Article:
Your ROI — Yes, there’s math

Fundraising is so important in the nonprofit sector that it is possible to lose sight of how much money must be spent to raise money.

Speaking during the Association of Fundraising Professionals (AFP) International Conference on Fundraising, Carrie Collins of the University of the Sciences discussed return on investment (ROI) the benefit and process of ROI reports for frontline fundraisers.

Collins said that the relevant metrics for a worthwhile ROI report include the following:

  • The number of personal visits. This can be on site or at the prospect’s location. It can also include informal chats at events or even phone calls.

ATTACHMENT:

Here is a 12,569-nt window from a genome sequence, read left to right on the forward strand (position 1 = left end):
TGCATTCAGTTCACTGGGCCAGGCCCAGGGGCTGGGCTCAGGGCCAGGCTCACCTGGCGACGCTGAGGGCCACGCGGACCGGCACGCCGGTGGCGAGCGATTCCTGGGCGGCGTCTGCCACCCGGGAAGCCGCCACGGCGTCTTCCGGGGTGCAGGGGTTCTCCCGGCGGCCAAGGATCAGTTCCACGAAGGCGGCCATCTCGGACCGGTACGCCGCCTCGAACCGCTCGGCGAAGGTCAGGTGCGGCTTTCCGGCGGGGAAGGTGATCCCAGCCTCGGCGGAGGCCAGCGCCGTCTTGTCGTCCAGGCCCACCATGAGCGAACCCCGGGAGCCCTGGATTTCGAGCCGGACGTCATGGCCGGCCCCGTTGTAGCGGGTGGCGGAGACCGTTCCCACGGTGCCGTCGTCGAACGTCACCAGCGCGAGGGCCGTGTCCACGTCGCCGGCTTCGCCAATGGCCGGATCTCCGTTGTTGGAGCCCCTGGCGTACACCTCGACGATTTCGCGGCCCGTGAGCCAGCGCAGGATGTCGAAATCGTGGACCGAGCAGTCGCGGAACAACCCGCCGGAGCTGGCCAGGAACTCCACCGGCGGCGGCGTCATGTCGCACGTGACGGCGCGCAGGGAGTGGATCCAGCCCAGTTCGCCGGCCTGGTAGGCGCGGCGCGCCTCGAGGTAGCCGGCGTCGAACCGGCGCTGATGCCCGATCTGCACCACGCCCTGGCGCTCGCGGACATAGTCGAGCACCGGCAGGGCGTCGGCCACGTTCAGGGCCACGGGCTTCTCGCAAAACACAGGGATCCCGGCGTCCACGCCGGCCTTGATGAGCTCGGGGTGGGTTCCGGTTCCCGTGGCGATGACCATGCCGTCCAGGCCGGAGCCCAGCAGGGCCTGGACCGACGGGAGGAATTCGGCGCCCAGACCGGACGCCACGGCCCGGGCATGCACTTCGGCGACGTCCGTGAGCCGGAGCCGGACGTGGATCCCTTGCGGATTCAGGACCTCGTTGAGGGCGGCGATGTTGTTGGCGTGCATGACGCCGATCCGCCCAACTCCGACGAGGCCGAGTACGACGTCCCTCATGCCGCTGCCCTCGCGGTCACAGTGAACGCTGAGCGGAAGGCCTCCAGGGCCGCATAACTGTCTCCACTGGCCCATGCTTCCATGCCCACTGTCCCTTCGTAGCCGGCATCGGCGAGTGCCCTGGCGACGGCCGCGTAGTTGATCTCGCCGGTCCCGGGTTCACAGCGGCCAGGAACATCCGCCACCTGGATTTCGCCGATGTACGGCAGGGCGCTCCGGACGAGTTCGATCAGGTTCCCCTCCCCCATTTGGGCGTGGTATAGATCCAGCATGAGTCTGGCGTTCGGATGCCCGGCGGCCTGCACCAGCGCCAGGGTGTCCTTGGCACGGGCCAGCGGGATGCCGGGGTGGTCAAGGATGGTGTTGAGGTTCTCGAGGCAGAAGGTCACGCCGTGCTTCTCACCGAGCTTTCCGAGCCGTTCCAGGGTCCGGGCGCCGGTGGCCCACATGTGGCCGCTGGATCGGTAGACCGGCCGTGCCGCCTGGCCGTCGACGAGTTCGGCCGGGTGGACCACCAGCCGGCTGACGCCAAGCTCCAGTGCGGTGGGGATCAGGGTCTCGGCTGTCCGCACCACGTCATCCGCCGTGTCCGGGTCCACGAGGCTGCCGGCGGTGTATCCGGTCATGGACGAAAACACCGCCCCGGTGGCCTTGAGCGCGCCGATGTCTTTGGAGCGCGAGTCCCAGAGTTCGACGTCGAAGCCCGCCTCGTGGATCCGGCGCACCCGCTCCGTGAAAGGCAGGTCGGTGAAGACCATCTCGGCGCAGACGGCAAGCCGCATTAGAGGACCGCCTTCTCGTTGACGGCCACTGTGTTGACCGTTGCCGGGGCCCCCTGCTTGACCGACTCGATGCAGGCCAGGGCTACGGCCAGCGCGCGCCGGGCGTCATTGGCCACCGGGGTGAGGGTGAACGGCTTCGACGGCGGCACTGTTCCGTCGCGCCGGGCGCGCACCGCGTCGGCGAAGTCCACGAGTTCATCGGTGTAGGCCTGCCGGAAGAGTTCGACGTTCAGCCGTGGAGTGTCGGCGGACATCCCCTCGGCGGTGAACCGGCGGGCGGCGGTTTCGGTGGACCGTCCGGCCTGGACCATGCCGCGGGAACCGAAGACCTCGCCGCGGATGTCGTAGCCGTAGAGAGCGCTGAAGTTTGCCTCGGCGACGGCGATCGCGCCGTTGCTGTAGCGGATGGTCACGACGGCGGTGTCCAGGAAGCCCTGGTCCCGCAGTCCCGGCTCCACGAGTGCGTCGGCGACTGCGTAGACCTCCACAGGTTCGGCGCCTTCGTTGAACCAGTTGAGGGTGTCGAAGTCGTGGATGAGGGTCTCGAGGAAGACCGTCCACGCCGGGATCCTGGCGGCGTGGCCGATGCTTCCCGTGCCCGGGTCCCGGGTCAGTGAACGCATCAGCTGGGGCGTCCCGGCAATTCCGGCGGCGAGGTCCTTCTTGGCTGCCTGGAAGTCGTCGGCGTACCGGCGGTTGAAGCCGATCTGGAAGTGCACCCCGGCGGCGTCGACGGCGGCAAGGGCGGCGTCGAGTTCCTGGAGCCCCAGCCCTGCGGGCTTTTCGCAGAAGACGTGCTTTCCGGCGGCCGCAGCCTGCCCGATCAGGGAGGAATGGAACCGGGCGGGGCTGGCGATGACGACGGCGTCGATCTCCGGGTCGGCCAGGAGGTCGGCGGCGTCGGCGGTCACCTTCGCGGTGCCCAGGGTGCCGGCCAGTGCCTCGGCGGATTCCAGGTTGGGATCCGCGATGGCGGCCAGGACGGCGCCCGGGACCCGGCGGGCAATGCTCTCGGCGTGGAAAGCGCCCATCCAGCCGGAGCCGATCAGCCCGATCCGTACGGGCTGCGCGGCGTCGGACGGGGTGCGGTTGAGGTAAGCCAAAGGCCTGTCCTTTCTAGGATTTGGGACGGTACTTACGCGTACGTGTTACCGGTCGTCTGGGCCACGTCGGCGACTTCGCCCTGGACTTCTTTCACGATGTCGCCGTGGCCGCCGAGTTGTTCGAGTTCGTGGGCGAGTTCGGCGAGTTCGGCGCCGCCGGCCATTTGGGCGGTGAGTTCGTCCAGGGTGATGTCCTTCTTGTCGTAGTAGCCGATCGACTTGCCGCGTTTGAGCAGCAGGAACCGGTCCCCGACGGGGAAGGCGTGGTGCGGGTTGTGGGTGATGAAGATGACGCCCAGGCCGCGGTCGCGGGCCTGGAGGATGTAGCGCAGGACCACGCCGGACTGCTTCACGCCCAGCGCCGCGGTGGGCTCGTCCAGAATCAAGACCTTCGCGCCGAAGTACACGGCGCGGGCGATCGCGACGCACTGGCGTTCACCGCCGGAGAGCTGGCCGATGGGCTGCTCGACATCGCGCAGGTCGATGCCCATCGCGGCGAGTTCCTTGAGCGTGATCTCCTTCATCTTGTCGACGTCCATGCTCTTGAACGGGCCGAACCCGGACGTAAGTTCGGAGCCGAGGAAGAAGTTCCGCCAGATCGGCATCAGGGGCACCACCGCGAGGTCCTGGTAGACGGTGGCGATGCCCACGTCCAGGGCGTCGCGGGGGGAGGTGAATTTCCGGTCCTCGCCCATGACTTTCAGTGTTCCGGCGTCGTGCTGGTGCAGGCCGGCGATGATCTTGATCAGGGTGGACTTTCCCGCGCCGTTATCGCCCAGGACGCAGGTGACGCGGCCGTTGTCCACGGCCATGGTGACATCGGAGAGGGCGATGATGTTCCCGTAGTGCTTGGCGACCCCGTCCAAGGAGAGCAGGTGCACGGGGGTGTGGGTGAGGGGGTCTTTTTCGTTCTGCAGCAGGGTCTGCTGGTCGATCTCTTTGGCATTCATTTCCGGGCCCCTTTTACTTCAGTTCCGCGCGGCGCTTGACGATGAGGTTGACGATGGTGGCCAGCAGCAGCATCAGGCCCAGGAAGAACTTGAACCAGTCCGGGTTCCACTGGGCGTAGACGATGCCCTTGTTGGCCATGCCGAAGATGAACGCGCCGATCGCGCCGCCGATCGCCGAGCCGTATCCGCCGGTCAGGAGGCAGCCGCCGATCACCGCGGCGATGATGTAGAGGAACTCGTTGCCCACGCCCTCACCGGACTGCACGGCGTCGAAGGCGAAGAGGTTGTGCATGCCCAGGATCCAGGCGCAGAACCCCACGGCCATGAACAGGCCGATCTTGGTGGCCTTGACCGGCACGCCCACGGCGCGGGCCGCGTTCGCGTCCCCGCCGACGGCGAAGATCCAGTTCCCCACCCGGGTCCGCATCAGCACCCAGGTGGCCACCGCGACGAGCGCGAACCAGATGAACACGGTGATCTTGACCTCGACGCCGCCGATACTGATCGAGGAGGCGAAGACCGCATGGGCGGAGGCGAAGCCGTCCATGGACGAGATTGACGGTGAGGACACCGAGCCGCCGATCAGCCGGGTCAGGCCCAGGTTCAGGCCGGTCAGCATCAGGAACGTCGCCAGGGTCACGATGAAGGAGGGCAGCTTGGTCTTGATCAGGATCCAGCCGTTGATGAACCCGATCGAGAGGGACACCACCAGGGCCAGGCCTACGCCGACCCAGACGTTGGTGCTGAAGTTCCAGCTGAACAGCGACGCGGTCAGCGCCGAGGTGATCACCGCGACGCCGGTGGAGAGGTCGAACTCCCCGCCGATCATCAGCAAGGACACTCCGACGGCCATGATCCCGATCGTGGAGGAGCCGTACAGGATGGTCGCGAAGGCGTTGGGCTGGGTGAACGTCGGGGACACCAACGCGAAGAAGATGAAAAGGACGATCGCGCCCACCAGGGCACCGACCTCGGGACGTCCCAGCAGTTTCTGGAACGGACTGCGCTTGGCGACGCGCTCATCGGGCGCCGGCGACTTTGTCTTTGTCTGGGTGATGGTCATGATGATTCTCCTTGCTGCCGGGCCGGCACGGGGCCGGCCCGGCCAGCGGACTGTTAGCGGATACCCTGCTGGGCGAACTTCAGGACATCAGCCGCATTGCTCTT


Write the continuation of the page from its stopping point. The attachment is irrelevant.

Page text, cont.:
• The percentage of unique visits. This is calculated by dividing the number of prospects visited by the number of visits made. For example, 93 prospects/140 visits = 70 percent uniqueness. Gift officers are most successful at 75 percent.
  • The number of proposals submitted. A tiered approach works well. Goals can be adjusted based on the level of prospects to whom the gift officer is assigned. There should be documentation that a gift office asked a specific donor for a specific amount to support a particular project.
  • The number of gifts closed. This is not the most critical metric, but it can be crucial if a gift officer closes one significant gift and then takes a break.
  • The dollar amount of gifts closed. This is the monetary goal of new gifts and pledges committed during the year.
  • Assists/shared credit. This is appropriate when two or more people work together.